The building in which Murillo came to the world was located next to the Convent of Saint Paul, it is thought it was to the left of the apse of the old convent church, where the Church of the Magdalene is currently located.
This art gallery treasures one of the most important collections of works by Murillo, covering his whole creative trajectory and highlighting, for their technical and expressive quality, the works from the Convent of the Capuchins and the Convent of Saint Augustine. Here you can admire great canvases by the master, such as ‘The Virgin with the Child’ (1638-1640) and the ‘Immaculate’ (1670). In addition to the works of the collection, you can admire ‘The jubilee of the Porziuncola’ (1665-1668), loaned by the Wallraf-Richartz Museum in Cologne for the occasion, and a reproduction of ‘Saint Raphael and bishop Domonte’ (1680), belonging to the Pushkin Museum in Moscow, which was placed under the organ of the Church of the Convent of the Merced, in honour of the distinguished Mercedarian Father.
In the Chapel of the Expiration of the Brotherhood of the Museum we will find a reproduction of ‘The Resurrection of Christ’, a painting made by the artist for the Chapel of the Expiration of the Convent of the Merced.
Located on the top floor of the House of the Pinelo, it will exhibit original documents related to Murillo’s trajectory, such as the founding deed of the Academy of Painting.
On the ground floor of the House of the Pinelo we can visit the exhibition ‘The fascination for Murillo’, in which books and documents will highlight the attraction for the artist in the field of culture. In addition, the Academy’s headquarters will show reproductions of important masterpieces belonging to international museums, including ‘Allegory of Spring’ (circa 1670) and ‘Allegory of Summer’ (circa 1675).
The current headquarters of the Focus Foundation will show the evolution of Murillo’s style through two paintings, one from his initial stage – ‘Saint Katherine’ (circa 1645-1650) – and one from his late years – ‘The Penitent Saint Peter’ (circa 1678-1680). In addition, visitors can see reproductions of emblematic works, such as the ‘Immaculate Conception of the Venerable Ones’ (circa 1678), made by Murillo for the Chapel, which preserves the original frame, and the ‘Portrait of Justino de Neve’ (circa 1655), the artist’s great friend.
Here stood the Church of the Holy Cross, in which Murillo was buried. The demolition of the temple in 1811 covered the remains of the artist, a circumstance indicated on a remembrance plaque in this classic enclave in Seville.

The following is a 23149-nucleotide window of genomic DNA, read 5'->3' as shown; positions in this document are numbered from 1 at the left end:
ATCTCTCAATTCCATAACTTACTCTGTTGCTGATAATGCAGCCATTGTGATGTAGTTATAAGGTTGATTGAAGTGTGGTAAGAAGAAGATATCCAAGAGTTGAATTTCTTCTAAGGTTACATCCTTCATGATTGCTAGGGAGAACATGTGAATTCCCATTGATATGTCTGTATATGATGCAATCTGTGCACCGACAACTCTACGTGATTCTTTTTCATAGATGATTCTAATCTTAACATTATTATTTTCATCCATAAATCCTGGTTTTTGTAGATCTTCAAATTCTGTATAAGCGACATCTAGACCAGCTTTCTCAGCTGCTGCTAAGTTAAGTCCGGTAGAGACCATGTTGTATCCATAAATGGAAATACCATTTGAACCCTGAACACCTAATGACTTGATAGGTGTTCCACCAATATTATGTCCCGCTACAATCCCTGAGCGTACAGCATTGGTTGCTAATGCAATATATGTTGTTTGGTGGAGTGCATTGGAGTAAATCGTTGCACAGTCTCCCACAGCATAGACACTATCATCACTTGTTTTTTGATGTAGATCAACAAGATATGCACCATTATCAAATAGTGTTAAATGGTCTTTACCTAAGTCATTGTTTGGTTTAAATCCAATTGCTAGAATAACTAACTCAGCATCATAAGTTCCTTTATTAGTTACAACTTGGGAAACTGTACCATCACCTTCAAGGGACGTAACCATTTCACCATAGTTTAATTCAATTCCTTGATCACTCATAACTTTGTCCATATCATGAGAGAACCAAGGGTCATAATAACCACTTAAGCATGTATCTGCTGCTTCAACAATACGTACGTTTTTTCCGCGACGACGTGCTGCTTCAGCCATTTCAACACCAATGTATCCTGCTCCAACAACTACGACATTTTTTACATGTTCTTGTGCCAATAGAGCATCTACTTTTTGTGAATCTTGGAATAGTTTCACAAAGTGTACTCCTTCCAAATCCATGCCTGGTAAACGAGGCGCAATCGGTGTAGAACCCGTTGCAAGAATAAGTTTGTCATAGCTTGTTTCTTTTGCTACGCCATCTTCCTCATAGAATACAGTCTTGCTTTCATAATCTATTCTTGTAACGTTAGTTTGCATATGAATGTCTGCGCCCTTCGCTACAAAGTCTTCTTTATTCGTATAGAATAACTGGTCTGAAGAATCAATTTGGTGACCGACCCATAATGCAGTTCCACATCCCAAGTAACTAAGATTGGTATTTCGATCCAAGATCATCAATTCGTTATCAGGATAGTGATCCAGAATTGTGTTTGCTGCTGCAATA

It preserves the original painting ‘The Last Supper’ (1650), made by Murillo for the Sacramental Brotherhood of the temple. In addition, visitors can see copies of the four works that the artist made between 1662 and 1665, aimed at extolling the virtues of the Virgin Mary; these oil paintings currently belong to different museums and it has been possible to give back to the church its original meaning thanks to these reproductions executed by artists from Seville.
It will host a sample of one of the main themes addressed by Murillo, i.e., the Immaculate Conception. Different reproductions will show us the evolution of these virgins, from the ones made in the decade of 1655 to the last ones of 1680, since we will look at their meanings in depth. Similarly, we will see ‘Madonna with a Napkin’ and ‘Moses and the Water from the Rock of Horeb’, copies belonging to the Pilatos House.
Murillo made a series on the life of Saint John the Baptist for the Convent of Saint Leander, paintings that today are in different international art galleries. With the aim of returning to the convent its original meaning, reproductions of the three works executed by the artist will be exhibited.
It will host an exhibition on the genre of portraiture in Murillo’s painting, which will highlight the artist’s excellence as portraitist of great personalities of 17th century Seville. The exhibition will feature the original ‘Portrait of Juan Antonio de Miranda y Ramírez de Vergara’ (1680), belonging to the Duke of Alba’s collection and preserved in the Palace of Liria in Madrid, along with reproductions of the portraits ‘Portrait of Nicolas de Omazur’, his wife´s, ‘Isabel de Malcampo’, ‘Portrait of Íñigo Melchor Fernández de Velasco’ and the portrait ‘Andrés de Andrade y la Cal’, among others.
It probably held within its walls two important paintings by Murillo, ‘Apparition of the Virgin to Saint Bernard’ and ‘Imposition of the Chasuble on Saint Ildephonsus’ (c. 1650-1655), works belonging to the Prado Museum, and whose theme is directly linked to the Cistercian Order. Both will be reproduced to give back to the temple the symbolism that the artist expressed through these canvases.
For the Convent of the Carmen (subsequently, Barracks of the Carmen, and now Seville’s Music Conservatory), Murillo made the emblematic ‘Virgin of the Rosary’ (c. 1650) belonging to the Palazzo Pitti in Florence. This work will be reproduced in the cloister of the old convent and will be accompanied by other copies whose main theme is the Virgin and the Child.